Sarah Mohrman, RD, MA, Dietitian, Fort Wayne Cardiology, answers her clients’ and collegues’ questions on fad diets and weight loss with a simple question, “How long did it take you to get to the weight you are at now?”
Typically, their answers range from 5 to 20 years of ongoing weight gain. This helps put their hopes of 40 pounds of weight loss in 2 months into perspective. Sarah proceeds to talk about how many of the fad or high-protein diets may promote short-term weight loss; however, once the diet is ditched, the weight returns. So if their ultimate goal is long-term weight loss, she encourages them to change their lifestyle behaviors as well as eat well-balanced, frequent meals. Gradual, small changes over time will promote sustained behavior change and weight loss. Sarah challenges clients and collegues to look at their weight loss not in terms of a “diet” because diets are only temporary; instead, view weight loss as a lifestyle change that includes more healthful eating, adequate activity and more healthful habits for life.
Pat Stiles, MS, RD, CDE, Community Hospital, Colorado, tries a more personal approach. She tries to become a listener, and she asks questions before offering advice.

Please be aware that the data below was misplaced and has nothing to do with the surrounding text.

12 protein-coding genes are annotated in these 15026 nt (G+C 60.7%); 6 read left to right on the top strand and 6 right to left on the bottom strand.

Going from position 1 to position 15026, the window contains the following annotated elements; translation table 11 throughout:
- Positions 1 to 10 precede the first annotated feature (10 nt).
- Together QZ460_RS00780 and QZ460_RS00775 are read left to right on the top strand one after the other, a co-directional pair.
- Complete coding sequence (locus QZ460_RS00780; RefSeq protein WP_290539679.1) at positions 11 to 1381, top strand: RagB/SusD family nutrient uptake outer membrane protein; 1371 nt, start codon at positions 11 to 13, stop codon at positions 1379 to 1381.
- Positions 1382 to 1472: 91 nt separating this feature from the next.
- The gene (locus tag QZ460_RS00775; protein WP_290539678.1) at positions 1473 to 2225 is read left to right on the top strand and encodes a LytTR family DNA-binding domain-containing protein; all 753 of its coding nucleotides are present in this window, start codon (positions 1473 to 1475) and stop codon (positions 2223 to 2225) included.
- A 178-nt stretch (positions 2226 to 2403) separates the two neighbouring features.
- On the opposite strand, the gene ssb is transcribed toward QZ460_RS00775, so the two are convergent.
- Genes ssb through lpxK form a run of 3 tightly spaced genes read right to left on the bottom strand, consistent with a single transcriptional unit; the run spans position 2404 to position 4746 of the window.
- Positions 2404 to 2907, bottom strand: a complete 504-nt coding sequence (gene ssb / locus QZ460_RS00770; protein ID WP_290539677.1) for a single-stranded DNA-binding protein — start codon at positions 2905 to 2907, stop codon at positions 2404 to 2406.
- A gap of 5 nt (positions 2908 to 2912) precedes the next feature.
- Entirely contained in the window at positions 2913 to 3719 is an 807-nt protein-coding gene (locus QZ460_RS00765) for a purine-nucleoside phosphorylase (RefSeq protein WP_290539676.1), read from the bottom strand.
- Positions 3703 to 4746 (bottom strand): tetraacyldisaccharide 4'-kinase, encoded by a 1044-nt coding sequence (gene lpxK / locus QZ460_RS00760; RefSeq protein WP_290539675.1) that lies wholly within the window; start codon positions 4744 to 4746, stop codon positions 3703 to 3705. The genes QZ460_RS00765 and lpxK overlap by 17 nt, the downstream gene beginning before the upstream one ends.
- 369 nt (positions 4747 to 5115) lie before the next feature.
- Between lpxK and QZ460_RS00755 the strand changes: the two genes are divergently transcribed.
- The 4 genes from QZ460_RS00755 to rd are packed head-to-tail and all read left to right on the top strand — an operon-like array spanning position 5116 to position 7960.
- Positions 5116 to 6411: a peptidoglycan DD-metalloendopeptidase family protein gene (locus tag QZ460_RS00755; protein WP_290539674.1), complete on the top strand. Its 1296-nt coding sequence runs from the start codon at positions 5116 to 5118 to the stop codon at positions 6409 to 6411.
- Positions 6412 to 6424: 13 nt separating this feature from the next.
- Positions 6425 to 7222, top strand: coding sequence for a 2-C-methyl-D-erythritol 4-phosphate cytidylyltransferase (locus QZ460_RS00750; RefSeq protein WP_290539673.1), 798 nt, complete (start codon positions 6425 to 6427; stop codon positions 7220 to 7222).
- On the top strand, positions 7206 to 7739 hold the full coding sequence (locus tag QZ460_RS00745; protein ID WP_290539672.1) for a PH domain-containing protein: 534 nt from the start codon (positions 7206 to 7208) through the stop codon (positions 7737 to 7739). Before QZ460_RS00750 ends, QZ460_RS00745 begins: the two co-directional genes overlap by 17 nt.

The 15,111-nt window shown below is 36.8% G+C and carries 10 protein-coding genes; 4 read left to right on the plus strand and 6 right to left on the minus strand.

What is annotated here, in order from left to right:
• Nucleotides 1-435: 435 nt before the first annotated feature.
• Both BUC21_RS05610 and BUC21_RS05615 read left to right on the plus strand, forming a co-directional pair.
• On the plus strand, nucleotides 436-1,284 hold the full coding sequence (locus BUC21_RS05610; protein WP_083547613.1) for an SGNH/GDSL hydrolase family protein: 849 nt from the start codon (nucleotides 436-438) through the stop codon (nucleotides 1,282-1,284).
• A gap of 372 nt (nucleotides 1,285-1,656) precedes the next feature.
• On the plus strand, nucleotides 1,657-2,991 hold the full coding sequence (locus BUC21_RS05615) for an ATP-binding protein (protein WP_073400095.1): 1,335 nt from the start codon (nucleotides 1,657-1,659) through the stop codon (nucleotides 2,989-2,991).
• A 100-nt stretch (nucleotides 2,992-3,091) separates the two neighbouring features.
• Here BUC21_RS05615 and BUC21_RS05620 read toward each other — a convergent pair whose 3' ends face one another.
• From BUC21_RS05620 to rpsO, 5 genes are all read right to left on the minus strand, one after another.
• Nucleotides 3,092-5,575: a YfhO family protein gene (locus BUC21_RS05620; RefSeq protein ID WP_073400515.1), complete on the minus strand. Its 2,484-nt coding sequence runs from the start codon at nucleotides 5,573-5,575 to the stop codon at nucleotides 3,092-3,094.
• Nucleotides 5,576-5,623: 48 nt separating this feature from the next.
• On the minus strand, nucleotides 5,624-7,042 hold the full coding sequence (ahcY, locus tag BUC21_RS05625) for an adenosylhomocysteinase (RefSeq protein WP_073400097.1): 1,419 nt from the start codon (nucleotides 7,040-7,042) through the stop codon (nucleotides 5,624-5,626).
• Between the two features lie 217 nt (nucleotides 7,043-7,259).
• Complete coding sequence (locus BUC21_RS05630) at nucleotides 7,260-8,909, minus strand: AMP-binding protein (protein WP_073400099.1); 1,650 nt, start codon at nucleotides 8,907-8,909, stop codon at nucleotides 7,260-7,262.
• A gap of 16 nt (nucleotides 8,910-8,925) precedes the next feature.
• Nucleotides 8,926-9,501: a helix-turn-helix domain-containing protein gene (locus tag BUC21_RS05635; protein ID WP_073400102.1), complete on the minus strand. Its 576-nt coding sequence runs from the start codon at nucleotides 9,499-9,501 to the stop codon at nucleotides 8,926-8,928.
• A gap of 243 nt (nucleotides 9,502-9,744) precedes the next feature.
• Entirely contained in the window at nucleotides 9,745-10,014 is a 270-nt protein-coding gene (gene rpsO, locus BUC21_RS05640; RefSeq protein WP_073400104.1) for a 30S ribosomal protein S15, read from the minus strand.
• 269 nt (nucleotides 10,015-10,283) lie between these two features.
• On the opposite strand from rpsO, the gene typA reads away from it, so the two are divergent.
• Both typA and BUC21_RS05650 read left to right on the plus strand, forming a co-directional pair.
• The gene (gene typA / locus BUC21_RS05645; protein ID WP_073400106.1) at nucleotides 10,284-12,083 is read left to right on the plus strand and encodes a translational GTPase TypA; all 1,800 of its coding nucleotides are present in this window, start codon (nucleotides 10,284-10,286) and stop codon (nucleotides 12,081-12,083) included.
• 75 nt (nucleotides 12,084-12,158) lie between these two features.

Her first question is “What do you mean by low carbohdrate?” Then she presses more, “Tell me about your meals.” “Did you actually read the Atkins book?” “What other diets have you tried?” “What did you not like about them?” How does this differ from what you normally eat?” Pat finds this helps them to listen to her suggestions, which include the benefits of fruits, vegetables, lowfat dairy and whole grains.
Judy’s passion for cooking began with helping her grandmother make raisin oatmeal for breakfast. From there she earned her first food service job at 15, was accepted to the world-famous Culinary Institute of America at 18 (where she graduated second in her class), and went on to the Fachschule Richemont in Switzerland where she focused on pastry arts and baking. After a decade in food service for Hyatt Hotels, Judy launched Food and Health Communications to focus on flavor and health. She graduated with Summa Cum Laude distinction from Johnson and Wales University with a BS in Culinary Art, holds a master’s degree in Food Business from the Culinary Institute of America, 2 art certificates from UC Berkeley Extension, and runs a food photography studio where her love is creating fun recipes.
Judy received The Culinary Institute of America’s Pro Chef II certification, the American Culinary Federation Bronze Medal, Gold Medal, and ACF Chef of the Year. Her enthusiasm for eating nutritiously and deliciously leads her to constantly innovate and use the latest in nutritional science and Dietary Guidelines to guide her creativity, from putting new twists on fajitas to adapting Italian brownies to include ingredients like toasted nuts and cooked honey. Judy’s publishing company, Food and Health Communications, is dedicated to her vision that everyone can make food that tastes as good as it is for you.